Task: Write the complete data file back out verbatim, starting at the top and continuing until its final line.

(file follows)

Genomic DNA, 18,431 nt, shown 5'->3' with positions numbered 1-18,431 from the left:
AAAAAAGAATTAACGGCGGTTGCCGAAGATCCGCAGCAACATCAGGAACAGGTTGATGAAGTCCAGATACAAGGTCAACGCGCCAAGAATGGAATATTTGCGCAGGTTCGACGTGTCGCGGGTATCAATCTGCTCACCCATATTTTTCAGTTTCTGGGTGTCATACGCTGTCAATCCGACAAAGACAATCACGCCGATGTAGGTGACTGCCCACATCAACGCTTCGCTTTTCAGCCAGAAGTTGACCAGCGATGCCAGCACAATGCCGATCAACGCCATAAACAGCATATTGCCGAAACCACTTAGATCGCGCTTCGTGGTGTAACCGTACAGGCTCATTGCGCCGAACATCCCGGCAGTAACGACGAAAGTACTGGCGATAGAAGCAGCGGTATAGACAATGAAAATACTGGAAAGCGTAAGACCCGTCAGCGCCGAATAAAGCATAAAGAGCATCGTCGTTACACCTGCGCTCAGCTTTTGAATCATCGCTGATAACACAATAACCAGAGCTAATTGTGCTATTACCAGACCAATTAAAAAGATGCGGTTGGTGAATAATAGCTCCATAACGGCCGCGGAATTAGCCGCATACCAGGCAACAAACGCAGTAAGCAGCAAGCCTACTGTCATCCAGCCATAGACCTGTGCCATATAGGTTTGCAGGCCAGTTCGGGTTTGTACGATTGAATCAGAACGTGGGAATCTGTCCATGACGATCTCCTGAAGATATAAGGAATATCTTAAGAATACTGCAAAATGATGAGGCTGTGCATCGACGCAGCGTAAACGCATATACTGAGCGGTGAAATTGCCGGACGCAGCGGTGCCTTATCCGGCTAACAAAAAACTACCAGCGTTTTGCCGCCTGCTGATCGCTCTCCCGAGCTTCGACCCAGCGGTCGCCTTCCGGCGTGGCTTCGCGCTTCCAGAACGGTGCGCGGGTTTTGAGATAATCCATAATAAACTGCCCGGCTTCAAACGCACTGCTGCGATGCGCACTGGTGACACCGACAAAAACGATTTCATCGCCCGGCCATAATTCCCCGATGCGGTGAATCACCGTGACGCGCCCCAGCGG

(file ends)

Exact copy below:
Genomic DNA, 18,431 nt, shown 5'->3' with positions numbered 1-18,431 from the left:
AAAAAAGAATTAACGGCGGTTGCCGAAGATCCGCAGCAACATCAGGAACAGGTTGATGAAGTCCAGATACAAGGTCAACGCGCCAAGAATGGAATATTTGCGCAGGTTCGACGTGTCGCGGGTATCAATCTGCTCACCCATATTTTTCAGTTTCTGGGTGTCATACGCTGTCAATCCGACAAAGACAATCACGCCGATGTAGGTGACTGCCCACATCAACGCTTCGCTTTTCAGCCAGAAGTTGACCAGCGATGCCAGCACAATGCCGATCAACGCCATAAACAGCATATTGCCGAAACCACTTAGATCGCGCTTCGTGGTGTAACCGTACAGGCTCATTGCGCCGAACATCCCGGCAGTAACGACGAAAGTACTGGCGATAGAAGCAGCGGTATAGACAATGAAAATACTGGAAAGCGTAAGACCCGTCAGCGCCGAATAAAGCATAAAGAGCATCGTCGTTACACCTGCGCTCAGCTTTTGAATCATCGCTGATAACACAATAACCAGAGCTAATTGTGCTATTACCAGACCAATTAAAAAGATGCGGTTGGTGAATAATAGCTCCATAACGGCCGCGGAATTAGCCGCATACCAGGCAACAAACGCAGTAAGCAGCAAGCCTACTGTCATCCAGCCATAGACCTGTGCCATATAGGTTTGCAGGCCAGTTCGGGTTTGTACGATTGAATCAGAACGTGGGAATCTGTCCATGACGATCTCCTGAAGATATAAGGAATATCTTAAGAATACTGCAAAATGATGAGGCTGTGCATCGACGCAGCGTAAACGCATATACTGAGCGGTGAAATTGCCGGACGCAGCGGTGCCTTATCCGGCTAACAAAAAACTACCAGCGTTTTGCCGCCTGCTGATCGCTCTCCCGAGCTTCGACCCAGCGGTCGCCTTCCGGCGTGGCTTCGCGCTTCCAGAACGGTGCGCGGGTTTTGAGATAATCCATAATAAACTGCCCGGCTTCAAACGCACTGCTGCGATGCGCACTGGTGACACCGACAAAAACGATTTCATCGCCCGGCCATAATTCCCCGATGCGGTGAATCACCGTGACGCGCCCCAGCGG